2016.10.14 FRIDAY

10 Years of Encouragement at the Japan Media Arts Festival

Held once a year, the Japan Media Arts Festival showcases the year’s best works in art, entertainment, anime, and manga. Called by many observers the “Academy Awards of Subculture,” this year celebrates the 20th Anniversary of the Festival. To commemorate the anniversary, the 20th Anniversary Exhibition will be held in Akihabara beginning on October 15th, featuring the best works of the last 20 years in one hall.

Today we will speak with Studio Chizu’s Yuichiro Saito, the producer of two animation films that won the Grand Prize at past Festivals – The Girl Who Leapt through Time and Summer Wars – both directed by Mamoru Hosoda.

Yuichiro Saito

齋藤優一郎 Yuichiro Saito

Studio Chizu

Producer / Corporate Director

Joined Madhouse anime studio in 1999. In 2011, founded Studio Chizu along with anime director Mamoru Hosoda. As a producer, has been involved with such hits as The Girl Who Leapt through Time, Summer Wars, Wolf Children, and The Boy and the Beast. At the Japan Media Arts Festival, these works have been honored with two Grand Prizes, an Award of Excellence, and a Judges’ Committee Recommendation respectively.

──At the 10th Japan Media Arts Festival in 2006, The Girl Who Leapt through Time (Directed by Mamoru Hosoda), which you produced, won the Grand Prize and subsequently became a big hit. How do you feel when you look back at the last ten years?

Saito: Yes, this year marks 10 years since the film first opened, and 10 years since I became involved with the Japan Media Arts Festival. In its first week, the film was shown in only six independent theaters, but through positive word-of-mouth and the endorsement from the venerable Japan Media Arts Festival, the theatrical run was expanded to over 100 theaters and lasted for an incredible forty weeks. It became a real joy. During that time, the encouragement we received at the Japan Media Arts Festival was instrumental in our endeavor. It really pushed us to keep going forward, and I am very grateful for that. This year, to mark the 10th anniversary of The Girl Who Leapt through Time, we released a digitally remastered version in theaters. In addition, a special outdoor showing of the film was held at the Tokyo National Museum. It was great to be able to connect with the fans again.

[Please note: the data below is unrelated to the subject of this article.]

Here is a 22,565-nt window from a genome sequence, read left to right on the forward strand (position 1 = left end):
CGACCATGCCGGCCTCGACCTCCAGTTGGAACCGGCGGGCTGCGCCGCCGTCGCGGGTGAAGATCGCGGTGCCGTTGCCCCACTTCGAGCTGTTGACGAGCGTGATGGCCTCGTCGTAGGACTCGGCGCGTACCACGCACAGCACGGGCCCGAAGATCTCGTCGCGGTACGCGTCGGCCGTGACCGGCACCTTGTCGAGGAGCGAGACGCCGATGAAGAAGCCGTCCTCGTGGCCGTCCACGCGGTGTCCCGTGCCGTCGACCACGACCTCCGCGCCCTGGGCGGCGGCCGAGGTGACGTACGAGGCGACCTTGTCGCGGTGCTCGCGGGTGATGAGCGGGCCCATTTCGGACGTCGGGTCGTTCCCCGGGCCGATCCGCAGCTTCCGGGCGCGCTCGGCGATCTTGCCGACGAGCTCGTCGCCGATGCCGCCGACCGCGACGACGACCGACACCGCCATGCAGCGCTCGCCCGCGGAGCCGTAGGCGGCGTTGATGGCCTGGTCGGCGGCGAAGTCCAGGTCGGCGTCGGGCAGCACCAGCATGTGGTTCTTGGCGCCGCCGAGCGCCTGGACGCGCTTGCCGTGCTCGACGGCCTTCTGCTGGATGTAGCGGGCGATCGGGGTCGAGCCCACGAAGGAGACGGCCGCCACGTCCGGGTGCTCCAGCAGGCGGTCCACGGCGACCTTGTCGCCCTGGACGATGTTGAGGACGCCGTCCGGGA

Yuichiro Saito

Yuichiro Saito

2006 TOKIKAKE Film Partners
The Girl Who Leapt through Time (2006) and Summer Wars (2009) both won the Grand Prize at the Japan Media Arts Festival.

──In the following years, you were also involved with the creation of animation hits like Summer Wars, Wolf Children, and The Boy and the Beast. What’s the force that has driven you over the past 10 years?

Saito: The director Mamoro Hosoda continually challenges himself to create new motifs, themes, and forms of expression in every film he does, and thus expand the range of possibilities in animation. But in film, you have to approach each film individually. Only one failure can mean the end of your chances to make another. For that reason, as long as people keep coming to our films and giving us chances to make others, we will continue to push the envelope. I hope that we can make films that are meaningful even for people living on the other side of the world. We want the form of expression to resonate with more and more people. So, in the next 10 years, we will continue to do what we did in the last 10 years and challenge ourselves to create something new in every film.

Yuichiro Saito

Yuichiro Saito


Yuichiro Saito

Yuichiro Saito


Yuichiro Saito


──So even though the theme of each new work may change, the motivation of the creator doesn’t change?

Saito: That’s right. Change can continue to exist with things that never change. I feel that reality matches the theme of the 20th Anniversary Exhibition—Power to Change. Keeping history and context in mind, you look for works that challenged themselves to change modes of expression and widen the possibilities for animation. When Summer Wars and Wolf Children won the Grand Prize at past Festivals, we were incredibly honored that these two works were recognized for the challenges they took. The encouragement we received continues to motivate us today.

──What are your thoughts on the future of animation?

Saito: I think the possibilities of animation are still limitless, both in Japan and abroad. There are still doors that no one has unlocked yet. We have to continue to challenge ourselves to find those possibilities in film after film, while still producing fascinating content. The future of animation will be built that way, with incremental evolution in film after film, and we plan to do our part as well.